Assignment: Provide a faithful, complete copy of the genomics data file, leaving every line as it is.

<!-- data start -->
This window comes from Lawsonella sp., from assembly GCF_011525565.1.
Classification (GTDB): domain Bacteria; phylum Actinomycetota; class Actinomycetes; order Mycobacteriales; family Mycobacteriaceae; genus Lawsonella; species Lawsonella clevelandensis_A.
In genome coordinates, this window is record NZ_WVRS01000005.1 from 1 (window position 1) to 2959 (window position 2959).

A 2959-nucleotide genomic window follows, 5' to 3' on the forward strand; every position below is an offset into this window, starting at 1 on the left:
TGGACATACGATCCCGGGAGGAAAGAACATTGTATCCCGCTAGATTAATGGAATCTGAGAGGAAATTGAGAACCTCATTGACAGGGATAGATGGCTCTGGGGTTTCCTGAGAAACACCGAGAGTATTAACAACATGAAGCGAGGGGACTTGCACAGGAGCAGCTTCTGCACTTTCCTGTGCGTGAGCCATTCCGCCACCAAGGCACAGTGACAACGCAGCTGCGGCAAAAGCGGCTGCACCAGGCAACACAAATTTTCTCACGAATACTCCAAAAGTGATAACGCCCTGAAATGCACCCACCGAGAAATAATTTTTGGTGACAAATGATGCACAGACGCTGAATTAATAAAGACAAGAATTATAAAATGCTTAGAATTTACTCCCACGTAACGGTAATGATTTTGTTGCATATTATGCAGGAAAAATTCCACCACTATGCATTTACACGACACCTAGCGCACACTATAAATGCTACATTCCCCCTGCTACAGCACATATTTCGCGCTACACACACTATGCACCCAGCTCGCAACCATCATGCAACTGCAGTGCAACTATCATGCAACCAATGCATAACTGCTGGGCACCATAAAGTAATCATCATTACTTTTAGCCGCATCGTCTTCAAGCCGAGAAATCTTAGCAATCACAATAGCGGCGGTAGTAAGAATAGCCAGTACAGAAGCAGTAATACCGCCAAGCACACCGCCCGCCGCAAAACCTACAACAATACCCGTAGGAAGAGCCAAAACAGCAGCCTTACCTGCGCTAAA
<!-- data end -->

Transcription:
This window comes from Lawsonella sp., from assembly GCF_011525565.1.
Classification (GTDB): domain Bacteria; phylum Actinomycetota; class Actinomycetes; order Mycobacteriales; family Mycobacteriaceae; genus Lawsonella; species Lawsonella clevelandensis_A.
In genome coordinates, this window is record NZ_WVRS01000005.1 from 1 (window position 1) to 2959 (window position 2959).

A 2959-nucleotide genomic window follows, 5' to 3' on the forward strand; every position below is an offset into this window, starting at 1 on the left:
TGGACATACGATCCCGGGAGGAAAGAACATTGTATCCCGCTAGATTAATGGAATCTGAGAGGAAATTGAGAACCTCATTGACAGGGATAGATGGCTCTGGGGTTTCCTGAGAAACACCGAGAGTATTAACAACATGAAGCGAGGGGACTTGCACAGGAGCAGCTTCTGCACTTTCCTGTGCGTGAGCCATTCCGCCACCAAGGCACAGTGACAACGCAGCTGCGGCAAAAGCGGCTGCACCAGGCAACACAAATTTTCTCACGAATACTCCAAAAGTGATAACGCCCTGAAATGCACCCACCGAGAAATAATTTTTGGTGACAAATGATGCACAGACGCTGAATTAATAAAGACAAGAATTATAAAATGCTTAGAATTTACTCCCACGTAACGGTAATGATTTTGTTGCATATTATGCAGGAAAAATTCCACCACTATGCATTTACACGACACCTAGCGCACACTATAAATGCTACATTCCCCCTGCTACAGCACATATTTCGCGCTACACACACTATGCACCCAGCTCGCAACCATCATGCAACTGCAGTGCAACTATCATGCAACCAATGCATAACTGCTGGGCACCATAAAGTAATCATCATTACTTTTAGCCGCATCGTCTTCAAGCCGAGAAATCTTAGCAATCACAATAGCGGCGGTAGTAAGAATAGCCAGTACAGAAGCAGTAATACCGCCAAGCACACCGCCCGCCGCAAAACCTACAACAATACCCGTAGGAAGAGCCAAAACAGCAGCCTTACCTGCGCTAAA